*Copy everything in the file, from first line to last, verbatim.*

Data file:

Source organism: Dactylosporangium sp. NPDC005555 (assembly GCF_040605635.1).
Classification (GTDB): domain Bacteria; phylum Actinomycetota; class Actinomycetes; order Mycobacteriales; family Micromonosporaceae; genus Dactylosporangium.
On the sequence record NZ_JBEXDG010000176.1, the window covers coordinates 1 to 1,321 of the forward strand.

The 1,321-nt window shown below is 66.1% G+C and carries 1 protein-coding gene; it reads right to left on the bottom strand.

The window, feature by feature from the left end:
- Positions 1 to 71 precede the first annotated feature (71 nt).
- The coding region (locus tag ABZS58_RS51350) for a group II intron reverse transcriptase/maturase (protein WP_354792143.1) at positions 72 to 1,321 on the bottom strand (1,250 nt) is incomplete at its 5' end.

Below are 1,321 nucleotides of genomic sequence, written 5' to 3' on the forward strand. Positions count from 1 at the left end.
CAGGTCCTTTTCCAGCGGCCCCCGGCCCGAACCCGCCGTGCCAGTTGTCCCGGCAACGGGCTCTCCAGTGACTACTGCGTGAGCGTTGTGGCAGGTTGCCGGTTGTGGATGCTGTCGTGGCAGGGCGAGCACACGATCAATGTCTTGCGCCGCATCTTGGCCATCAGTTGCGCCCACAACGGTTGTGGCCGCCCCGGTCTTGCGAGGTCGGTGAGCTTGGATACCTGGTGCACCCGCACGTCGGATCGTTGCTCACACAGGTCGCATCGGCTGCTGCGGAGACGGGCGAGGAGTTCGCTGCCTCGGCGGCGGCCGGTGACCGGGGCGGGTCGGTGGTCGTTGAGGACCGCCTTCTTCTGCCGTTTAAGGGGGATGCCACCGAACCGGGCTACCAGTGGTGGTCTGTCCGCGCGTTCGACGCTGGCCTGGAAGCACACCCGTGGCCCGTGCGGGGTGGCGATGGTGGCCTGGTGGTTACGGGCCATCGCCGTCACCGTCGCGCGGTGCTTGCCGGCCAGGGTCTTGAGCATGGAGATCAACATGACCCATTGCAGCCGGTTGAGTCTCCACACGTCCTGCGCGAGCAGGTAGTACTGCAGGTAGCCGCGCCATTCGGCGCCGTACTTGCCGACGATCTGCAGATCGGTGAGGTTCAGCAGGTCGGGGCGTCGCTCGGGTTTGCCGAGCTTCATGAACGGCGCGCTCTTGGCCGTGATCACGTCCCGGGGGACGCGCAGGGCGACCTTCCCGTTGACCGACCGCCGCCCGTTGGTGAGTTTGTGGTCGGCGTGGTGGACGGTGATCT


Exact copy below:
Source organism: Dactylosporangium sp. NPDC005555 (assembly GCF_040605635.1).
Classification (GTDB): domain Bacteria; phylum Actinomycetota; class Actinomycetes; order Mycobacteriales; family Micromonosporaceae; genus Dactylosporangium.
On the sequence record NZ_JBEXDG010000176.1, the window covers coordinates 1 to 1,321 of the forward strand.

The 1,321-nt window shown below is 66.1% G+C and carries 1 protein-coding gene; it reads right to left on the bottom strand.

The window, feature by feature from the left end:
- Positions 1 to 71 precede the first annotated feature (71 nt).
- The coding region (locus tag ABZS58_RS51350) for a group II intron reverse transcriptase/maturase (protein WP_354792143.1) at positions 72 to 1,321 on the bottom strand (1,250 nt) is incomplete at its 5' end.

Below are 1,321 nucleotides of genomic sequence, written 5' to 3' on the forward strand. Positions count from 1 at the left end.
CAGGTCCTTTTCCAGCGGCCCCCGGCCCGAACCCGCCGTGCCAGTTGTCCCGGCAACGGGCTCTCCAGTGACTACTGCGTGAGCGTTGTGGCAGGTTGCCGGTTGTGGATGCTGTCGTGGCAGGGCGAGCACACGATCAATGTCTTGCGCCGCATCTTGGCCATCAGTTGCGCCCACAACGGTTGTGGCCGCCCCGGTCTTGCGAGGTCGGTGAGCTTGGATACCTGGTGCACCCGCACGTCGGATCGTTGCTCACACAGGTCGCATCGGCTGCTGCGGAGACGGGCGAGGAGTTCGCTGCCTCGGCGGCGGCCGGTGACCGGGGCGGGTCGGTGGTCGTTGAGGACCGCCTTCTTCTGCCGTTTAAGGGGGATGCCACCGAACCGGGCTACCAGTGGTGGTCTGTCCGCGCGTTCGACGCTGGCCTGGAAGCACACCCGTGGCCCGTGCGGGGTGGCGATGGTGGCCTGGTGGTTACGGGCCATCGCCGTCACCGTCGCGCGGTGCTTGCCGGCCAGGGTCTTGAGCATGGAGATCAACATGACCCATTGCAGCCGGTTGAGTCTCCACACGTCCTGCGCGAGCAGGTAGTACTGCAGGTAGCCGCGCCATTCGGCGCCGTACTTGCCGACGATCTGCAGATCGGTGAGGTTCAGCAGGTCGGGGCGTCGCTCGGGTTTGCCGAGCTTCATGAACGGCGCGCTCTTGGCCGTGATCACGTCCCGGGGGACGCGCAGGGCGACCTTCCCGTTGACCGACCGCCGCCCGTTGGTGAGTTTGTGGTCGGCGTGGTGGACGGTGATCT